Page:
The shift of equity trading from London to Amsterdam may be permanent – but it isn’t terminal. In our look at European equity trading Anish Puaar, market structure analyst, Europe at Rosenblatt Securities, outlines the real shift in equity trading is a reversal of European shares being traded in London, which had benefited from the MiFID’s 2007 ruling that allowed shares to be traded away from their home market.
As this European order flow moves back to the continent, questions are arising around future divergence of regulation, particularly with the European Commission’s plans to revise MiFID II later this year.
Dan Barnes: Welcome to Trader TV – your insights is trading for professional investors and I’m Dan Barnes. Joining me today is Anish Puaar,market structure analyst at Rosenblatt Securities. We’re going to be discussing whether Amsterdam has really stolen the march on London. Anish, welcome back to the show.
Anish Puaar: Hi again, Dan.
Dan Barnes: So today we’ll talk about Amsterdam and London in the equity markets and potentially the way they might deviate. Obviously, I love any headline with Amsterdam and deviation in the title. Can you tell us, first of all, has London actually suffered a terminal loss of equity trading?
Anish Puaar: So London’s lost its status as the home of pan-European share trading, but I don’t think it’s terminal and it may not be permanent. The issue itself goes back to the EU’s MiFID rules in 2007, which made it possible for startup venues to compete with national stock exchanges for secondary trading. This resulted in the launch of a lot of alternative platforms, which are also known as MTFs. The vast majority of those are basically set up in London and decided to be regulated by the FCA. So these platforms will grab about 20-30% of equity trading in various markets from the likes of the London Stock Exchange, Euronext, Deutsche Boerse, Swiss Exchange and all the rest of them.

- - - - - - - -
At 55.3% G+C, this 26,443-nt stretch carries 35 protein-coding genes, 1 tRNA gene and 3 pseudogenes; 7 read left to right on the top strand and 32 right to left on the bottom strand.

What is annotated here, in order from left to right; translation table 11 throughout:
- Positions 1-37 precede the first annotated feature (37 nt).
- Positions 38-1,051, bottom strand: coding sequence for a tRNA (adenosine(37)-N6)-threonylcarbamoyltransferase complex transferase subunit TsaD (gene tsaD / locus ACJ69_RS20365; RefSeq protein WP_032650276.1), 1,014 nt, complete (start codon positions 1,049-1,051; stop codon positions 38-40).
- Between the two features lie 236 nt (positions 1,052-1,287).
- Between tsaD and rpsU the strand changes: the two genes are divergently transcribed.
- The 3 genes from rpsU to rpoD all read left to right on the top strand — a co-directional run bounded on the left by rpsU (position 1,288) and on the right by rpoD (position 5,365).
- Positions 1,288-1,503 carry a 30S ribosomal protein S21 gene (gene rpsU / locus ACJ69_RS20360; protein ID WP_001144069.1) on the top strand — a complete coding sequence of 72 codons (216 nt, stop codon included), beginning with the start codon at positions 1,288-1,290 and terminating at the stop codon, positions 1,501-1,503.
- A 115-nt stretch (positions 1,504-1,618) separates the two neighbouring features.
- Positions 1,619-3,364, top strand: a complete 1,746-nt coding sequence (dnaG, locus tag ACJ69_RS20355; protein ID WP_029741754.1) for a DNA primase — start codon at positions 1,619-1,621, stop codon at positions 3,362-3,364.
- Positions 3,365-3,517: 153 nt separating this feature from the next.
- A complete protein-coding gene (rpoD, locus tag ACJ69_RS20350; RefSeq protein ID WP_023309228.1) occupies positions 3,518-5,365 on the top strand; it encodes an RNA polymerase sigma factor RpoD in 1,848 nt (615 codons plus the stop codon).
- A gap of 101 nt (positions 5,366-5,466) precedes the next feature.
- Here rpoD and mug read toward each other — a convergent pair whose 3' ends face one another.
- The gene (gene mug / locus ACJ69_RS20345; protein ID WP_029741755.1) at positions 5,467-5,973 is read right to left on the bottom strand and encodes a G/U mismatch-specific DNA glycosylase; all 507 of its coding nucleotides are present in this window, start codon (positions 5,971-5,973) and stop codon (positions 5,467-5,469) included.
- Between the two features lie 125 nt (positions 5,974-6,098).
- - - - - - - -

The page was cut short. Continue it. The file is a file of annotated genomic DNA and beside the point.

So the latest version of MiFID in 2019 introduced a rule that required EU shares to be traded on EU platforms. So obviously when Brexit hit, because there’s no regulatory equivalent, these London MTFs can no longer offer trading in EU shares. As a result, the London MTFs set up parallel entities in the EU to be able to trade those EU shares while retaining the UK shares and more recently, Swiss shares in London. So all of this data you see is effectively just that. It’s nothing to do with the London Stock Exchange itself losing their share of listings. Rather, it’s just this kind of secondary activity that’s moved to Amsterdam. So in terms of the impact on the UK, in terms of jobs and tax revenues, for instance, it’s kind of minimal.
Dan Barnes: How do you see UK and European Union regulators potentially deviating from existing market rules?
Anish Puaar: So, so far, the UK Treasury and the FCA have largely mirrored EU rules and in particular, MiFID rules. We’re now on to discussions about regulatory equivalence that will allow UK firms to do business with EU firms. And in my opinion, the chances of that seem to be diminishing day by day.